W3C home > Mailing lists > Public > public-webid@w3.org > September 2012

Re: Perceived issues with TLS Client Auth

From: Ben Laurie <benl@google.com>
Date: Thu, 27 Sep 2012 09:51:38 +0100
Message-ID: <CABrd9SQFu8Yv0FBX4tfpx7mdOrzqkDR6-P_2jXmiYejF3M5rKA@mail.gmail.com>
To: Henry Story <henry.story@bblfish.net>
Cc: Melvin Carvalho <melvincarvalho@gmail.com>, public-webid <public-webid@w3.org>
On 26 September 2012 17:10, Henry Story <henry.story@bblfish.net> wrote:
> On 26 Sep 2012, at 17:54, Ben Laurie <benl@google.com> wrote:
>> On 26 September 2012 14:24, Henry Story <henry.story@bblfish.net> wrote:
>>> Here is how that would look if we were to  imagine a user (me) using Google+.
>>> One day I go to google plus on my desktop browser and Google Plus entices me to
>>> "Use WebID and login securely across the web"
>>> I click on that banner, and pronto, a certificate is created and transferred to
>>> my browser. (ok perhaps you add an intermediate page with helpful explanations
>>> and cool demos)
>>> Next I am walking down the street with my Android. Google+ is clever enough to notice that my android does not have a certificate - it does a TLS request for a client certificate, but receives none - and so asks me
>>> "Hi Henry, get a WebID certificate for your phone too"
>>> I click the banner and oops I have a certificate in Android.
>>> Once I have a certificate for a device, I can log into any web site that supports WebID in one click. I can also determine for any site how much information I wish to give that site about me - using access control on information at my profile. Someting we need to work on still.
>> You seem to have missed out a step - how do these web sites know about
>> my new WebID?
> In the scenario described I get my (personal) WebID from Google+ . If I were employed by the W3C I would then get a professional WebID by doing the same procedure on my W3C profile page.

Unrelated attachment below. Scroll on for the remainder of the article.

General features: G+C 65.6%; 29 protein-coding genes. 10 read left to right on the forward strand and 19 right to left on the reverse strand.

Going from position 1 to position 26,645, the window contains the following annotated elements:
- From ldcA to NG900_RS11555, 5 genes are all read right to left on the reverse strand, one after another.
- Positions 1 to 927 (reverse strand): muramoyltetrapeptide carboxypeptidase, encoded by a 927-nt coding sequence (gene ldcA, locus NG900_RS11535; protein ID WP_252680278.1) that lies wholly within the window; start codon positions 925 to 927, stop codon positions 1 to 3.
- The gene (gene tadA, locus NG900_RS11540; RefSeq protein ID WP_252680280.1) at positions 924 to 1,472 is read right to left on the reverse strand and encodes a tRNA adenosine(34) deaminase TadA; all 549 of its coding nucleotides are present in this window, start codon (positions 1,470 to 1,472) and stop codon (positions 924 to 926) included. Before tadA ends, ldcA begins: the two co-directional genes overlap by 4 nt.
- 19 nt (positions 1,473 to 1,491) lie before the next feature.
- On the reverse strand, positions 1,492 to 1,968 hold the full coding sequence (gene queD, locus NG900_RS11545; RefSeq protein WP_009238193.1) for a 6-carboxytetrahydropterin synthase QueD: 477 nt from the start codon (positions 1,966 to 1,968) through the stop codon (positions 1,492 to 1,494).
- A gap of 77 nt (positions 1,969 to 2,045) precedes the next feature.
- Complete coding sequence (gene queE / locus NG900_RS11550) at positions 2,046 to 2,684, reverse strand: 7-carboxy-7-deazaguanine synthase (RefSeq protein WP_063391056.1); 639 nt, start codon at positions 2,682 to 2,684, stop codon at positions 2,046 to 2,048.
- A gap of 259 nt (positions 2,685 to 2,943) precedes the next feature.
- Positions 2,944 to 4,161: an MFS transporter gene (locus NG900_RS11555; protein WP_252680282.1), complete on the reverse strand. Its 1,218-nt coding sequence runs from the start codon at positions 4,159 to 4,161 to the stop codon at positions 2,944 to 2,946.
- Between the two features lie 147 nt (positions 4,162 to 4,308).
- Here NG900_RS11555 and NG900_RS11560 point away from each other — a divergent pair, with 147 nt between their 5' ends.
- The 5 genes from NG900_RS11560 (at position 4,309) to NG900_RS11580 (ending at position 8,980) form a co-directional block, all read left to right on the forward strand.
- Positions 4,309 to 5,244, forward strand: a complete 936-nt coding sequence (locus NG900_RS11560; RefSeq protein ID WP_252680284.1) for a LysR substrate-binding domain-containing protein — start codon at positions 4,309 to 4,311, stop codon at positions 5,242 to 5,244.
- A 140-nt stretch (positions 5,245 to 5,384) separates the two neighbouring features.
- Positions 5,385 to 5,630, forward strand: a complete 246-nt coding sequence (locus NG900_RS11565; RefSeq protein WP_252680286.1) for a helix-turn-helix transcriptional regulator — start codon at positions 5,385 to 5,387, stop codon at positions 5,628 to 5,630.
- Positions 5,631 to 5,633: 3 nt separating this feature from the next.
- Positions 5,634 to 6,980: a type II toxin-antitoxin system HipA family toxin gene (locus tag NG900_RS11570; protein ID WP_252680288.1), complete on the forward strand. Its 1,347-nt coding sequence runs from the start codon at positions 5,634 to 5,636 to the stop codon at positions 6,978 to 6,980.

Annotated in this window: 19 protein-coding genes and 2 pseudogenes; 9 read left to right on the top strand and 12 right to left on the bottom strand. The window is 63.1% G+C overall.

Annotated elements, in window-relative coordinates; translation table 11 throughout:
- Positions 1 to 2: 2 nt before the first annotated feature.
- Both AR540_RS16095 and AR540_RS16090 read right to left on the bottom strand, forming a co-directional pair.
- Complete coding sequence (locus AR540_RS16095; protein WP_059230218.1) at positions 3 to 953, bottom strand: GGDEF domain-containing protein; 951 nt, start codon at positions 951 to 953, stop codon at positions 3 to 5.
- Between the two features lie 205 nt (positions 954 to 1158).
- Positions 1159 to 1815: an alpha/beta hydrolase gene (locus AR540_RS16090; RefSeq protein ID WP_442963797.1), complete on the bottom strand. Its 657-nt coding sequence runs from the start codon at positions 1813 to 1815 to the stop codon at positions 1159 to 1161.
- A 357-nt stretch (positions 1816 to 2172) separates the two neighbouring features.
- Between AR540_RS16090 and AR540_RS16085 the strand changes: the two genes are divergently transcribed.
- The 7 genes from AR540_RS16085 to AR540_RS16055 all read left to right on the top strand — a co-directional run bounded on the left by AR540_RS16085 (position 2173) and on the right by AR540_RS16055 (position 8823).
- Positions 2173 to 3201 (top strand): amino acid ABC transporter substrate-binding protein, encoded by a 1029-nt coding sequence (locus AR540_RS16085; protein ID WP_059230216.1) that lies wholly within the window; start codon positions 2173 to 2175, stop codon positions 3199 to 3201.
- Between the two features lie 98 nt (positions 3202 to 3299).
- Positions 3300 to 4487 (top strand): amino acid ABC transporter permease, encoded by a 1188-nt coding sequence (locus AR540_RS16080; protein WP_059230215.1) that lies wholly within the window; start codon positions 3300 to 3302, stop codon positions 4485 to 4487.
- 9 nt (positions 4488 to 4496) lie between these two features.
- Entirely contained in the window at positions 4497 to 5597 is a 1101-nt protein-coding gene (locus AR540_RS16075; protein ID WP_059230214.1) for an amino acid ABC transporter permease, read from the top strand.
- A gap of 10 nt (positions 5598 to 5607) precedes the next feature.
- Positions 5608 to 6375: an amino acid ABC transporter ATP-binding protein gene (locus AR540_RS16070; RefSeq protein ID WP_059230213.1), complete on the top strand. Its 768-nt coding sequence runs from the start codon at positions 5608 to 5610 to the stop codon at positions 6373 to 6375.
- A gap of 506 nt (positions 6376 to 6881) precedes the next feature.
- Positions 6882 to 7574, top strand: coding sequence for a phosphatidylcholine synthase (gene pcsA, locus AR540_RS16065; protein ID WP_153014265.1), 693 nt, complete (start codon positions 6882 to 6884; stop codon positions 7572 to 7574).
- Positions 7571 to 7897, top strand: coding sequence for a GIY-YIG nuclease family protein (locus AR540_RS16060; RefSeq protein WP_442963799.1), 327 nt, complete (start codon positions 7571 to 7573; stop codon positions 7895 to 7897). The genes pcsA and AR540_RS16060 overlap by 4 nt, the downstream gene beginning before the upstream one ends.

> So I then go to say the WebSite of a friend of mine who has his personal web server, at a domain
> joe.name . When I arrive on the front page of https://joe.name/ that site does not ask me to log in,
> it gives me public information that joe is happy for anyone to know. Then perhaps I want to login, so I click
> the login button, and this sets up a procedure described in the spec
>    http://www.w3.org/2005/Incubator/webid/spec/#connecting-at-the-application-layer
> which starts with a TLS renegotiation and a request for the client certificate as explained in the TLS spec.

How does joe.name know this certificate represents you?

> If that results in no certificate a pop up can appear, and any number of other authentication systems can be proposed to the user.
>> Also, if I've been using WebID to log into google for some time, and
>> my Android phone is new, how do I get logged into G+ in order for
>> Google to notice that I do not have a cert?
> You use a password there for Google+ . Luckily you' only need one or two passwords, so those
> could be really long and easy to remember - and also dead safe. I don't think I heard that anyone had trouble connecting to Google+ at present with any number of devices, even though people have to remember passwords to do so?

People forget passwords all the time, even though they have to use
them regularly. The problem gets much worse for passwords that are
used rarely.

> The issue we are trying to deal with is having to remember a password for all the other sites, and the duplication of information that comes with that, the lack of security this duplication brings, the centralisation of information that are the consequences of the difficulty of having all of the above be easy to use - and so the consequent loss of privacy. WebID solves the privacy problem, because it no longer requires centralisation of all information on one mega server, and it allows cross domain identification and cooperation. It helps create a Social Web, as opposed to a social network. (you will find more on that on my home page)

I totally understand the goals, and I have no argument with them. My
concerns are purely around usability. But apparently you don't want to
hear that - you think you have a usable solution. So what's your
explanation for lack of adoption?
Received on Thursday, 27 September 2012 08:52:05 UTC

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